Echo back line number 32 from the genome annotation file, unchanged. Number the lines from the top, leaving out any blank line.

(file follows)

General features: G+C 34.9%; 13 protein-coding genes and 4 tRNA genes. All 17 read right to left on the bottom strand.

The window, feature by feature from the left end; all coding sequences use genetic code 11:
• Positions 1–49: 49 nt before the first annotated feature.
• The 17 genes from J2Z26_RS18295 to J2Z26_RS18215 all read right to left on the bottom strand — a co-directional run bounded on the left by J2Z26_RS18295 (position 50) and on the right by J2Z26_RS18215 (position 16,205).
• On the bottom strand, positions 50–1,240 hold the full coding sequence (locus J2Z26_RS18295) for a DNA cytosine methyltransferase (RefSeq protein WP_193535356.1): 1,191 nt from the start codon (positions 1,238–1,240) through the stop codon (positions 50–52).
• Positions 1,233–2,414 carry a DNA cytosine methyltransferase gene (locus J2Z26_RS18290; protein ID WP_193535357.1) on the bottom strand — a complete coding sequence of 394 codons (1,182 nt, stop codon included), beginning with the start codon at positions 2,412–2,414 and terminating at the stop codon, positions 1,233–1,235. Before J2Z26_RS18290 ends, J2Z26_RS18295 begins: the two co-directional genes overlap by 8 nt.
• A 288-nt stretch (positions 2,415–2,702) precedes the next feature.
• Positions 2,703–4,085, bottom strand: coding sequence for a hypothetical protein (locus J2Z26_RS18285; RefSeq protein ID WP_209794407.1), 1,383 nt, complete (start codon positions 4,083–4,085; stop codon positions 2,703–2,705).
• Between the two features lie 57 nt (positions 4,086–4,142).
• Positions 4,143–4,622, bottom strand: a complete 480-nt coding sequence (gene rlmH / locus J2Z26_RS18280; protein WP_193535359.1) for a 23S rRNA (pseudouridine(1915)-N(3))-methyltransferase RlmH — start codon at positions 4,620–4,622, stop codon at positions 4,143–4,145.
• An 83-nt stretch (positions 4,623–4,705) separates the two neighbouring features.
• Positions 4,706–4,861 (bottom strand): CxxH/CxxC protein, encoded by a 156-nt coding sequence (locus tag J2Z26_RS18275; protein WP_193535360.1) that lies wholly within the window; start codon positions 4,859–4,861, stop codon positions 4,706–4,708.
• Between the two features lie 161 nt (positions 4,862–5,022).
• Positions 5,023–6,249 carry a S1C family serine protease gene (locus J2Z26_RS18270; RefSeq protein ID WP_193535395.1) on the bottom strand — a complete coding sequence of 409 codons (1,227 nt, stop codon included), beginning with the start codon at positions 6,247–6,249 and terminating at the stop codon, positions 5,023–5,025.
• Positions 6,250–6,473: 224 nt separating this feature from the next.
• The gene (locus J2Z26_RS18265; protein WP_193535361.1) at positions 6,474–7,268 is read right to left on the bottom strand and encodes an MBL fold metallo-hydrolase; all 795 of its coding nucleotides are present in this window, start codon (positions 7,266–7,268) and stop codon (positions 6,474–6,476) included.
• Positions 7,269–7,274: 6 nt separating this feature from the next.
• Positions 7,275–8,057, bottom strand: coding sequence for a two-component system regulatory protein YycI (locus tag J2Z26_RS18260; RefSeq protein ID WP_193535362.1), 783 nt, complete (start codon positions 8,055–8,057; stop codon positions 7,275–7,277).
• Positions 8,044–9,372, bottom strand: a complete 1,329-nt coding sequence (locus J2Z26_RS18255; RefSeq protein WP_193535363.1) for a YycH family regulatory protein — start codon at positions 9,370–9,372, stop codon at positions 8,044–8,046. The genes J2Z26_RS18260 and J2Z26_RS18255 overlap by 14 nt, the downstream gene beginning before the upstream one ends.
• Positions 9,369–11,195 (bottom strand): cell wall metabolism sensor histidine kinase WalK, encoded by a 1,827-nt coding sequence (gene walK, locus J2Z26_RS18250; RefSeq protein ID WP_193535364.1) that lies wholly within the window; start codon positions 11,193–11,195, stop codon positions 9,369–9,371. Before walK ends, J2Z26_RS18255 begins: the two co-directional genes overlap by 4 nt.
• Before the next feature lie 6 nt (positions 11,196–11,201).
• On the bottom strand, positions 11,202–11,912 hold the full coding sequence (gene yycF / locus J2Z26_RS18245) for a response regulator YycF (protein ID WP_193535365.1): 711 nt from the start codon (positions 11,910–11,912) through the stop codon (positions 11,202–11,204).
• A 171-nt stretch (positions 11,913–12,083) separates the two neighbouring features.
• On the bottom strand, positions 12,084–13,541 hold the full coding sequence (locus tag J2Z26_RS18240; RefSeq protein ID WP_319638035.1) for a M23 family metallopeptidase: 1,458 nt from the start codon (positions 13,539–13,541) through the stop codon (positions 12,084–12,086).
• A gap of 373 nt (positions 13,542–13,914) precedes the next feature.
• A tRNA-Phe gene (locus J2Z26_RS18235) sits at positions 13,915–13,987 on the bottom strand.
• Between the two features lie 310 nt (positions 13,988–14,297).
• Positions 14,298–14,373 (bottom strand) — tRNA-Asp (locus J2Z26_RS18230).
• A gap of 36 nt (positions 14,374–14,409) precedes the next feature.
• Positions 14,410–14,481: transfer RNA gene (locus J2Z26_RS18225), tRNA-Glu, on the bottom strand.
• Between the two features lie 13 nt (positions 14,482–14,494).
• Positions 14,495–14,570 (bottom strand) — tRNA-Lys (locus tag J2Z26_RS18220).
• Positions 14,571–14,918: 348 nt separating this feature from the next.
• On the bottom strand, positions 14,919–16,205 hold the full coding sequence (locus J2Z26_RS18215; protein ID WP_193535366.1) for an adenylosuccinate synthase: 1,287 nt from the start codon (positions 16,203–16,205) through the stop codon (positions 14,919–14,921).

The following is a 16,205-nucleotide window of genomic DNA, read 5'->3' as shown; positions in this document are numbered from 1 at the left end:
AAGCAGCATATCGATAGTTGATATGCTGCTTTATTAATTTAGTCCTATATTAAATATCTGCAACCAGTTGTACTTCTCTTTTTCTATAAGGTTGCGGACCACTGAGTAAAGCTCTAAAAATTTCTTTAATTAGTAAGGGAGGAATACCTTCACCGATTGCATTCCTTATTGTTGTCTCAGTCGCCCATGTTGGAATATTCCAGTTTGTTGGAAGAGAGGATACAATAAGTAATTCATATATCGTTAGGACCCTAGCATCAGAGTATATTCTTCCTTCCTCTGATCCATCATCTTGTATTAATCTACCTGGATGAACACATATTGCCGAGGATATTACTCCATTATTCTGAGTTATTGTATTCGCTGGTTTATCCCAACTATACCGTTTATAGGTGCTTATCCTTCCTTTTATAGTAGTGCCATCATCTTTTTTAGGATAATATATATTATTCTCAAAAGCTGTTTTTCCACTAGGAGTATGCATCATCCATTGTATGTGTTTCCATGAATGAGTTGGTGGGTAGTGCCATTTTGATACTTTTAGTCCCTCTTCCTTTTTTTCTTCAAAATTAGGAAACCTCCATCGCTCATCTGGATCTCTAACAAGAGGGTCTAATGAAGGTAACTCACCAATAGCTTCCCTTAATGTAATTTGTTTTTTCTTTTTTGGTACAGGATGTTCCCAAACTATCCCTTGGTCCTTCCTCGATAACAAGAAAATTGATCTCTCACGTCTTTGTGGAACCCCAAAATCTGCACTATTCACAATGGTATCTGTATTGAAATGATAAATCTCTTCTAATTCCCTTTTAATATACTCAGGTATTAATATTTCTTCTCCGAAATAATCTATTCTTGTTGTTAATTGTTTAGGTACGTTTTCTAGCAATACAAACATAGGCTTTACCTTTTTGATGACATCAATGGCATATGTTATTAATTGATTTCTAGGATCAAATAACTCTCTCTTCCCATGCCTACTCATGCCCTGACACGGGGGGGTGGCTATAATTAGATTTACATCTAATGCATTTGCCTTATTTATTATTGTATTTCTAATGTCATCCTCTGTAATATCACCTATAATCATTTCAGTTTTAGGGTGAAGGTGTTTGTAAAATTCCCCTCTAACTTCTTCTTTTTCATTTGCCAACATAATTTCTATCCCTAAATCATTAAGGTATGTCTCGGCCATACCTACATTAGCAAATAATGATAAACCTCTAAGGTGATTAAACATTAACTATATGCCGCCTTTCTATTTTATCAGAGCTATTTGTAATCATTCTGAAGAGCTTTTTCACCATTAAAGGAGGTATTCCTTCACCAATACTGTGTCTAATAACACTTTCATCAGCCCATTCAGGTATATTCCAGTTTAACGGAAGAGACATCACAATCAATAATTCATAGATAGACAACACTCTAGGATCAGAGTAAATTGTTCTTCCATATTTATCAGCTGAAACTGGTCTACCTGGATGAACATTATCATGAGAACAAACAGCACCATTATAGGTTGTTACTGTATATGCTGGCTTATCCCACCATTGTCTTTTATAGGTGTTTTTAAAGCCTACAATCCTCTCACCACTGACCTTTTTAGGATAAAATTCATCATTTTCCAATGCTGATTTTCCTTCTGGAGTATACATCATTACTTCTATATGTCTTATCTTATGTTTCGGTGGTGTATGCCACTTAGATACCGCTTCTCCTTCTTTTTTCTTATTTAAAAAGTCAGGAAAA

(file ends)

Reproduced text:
• Positions 14,495–14,570 (bottom strand) — tRNA-Lys (locus tag J2Z26_RS18220).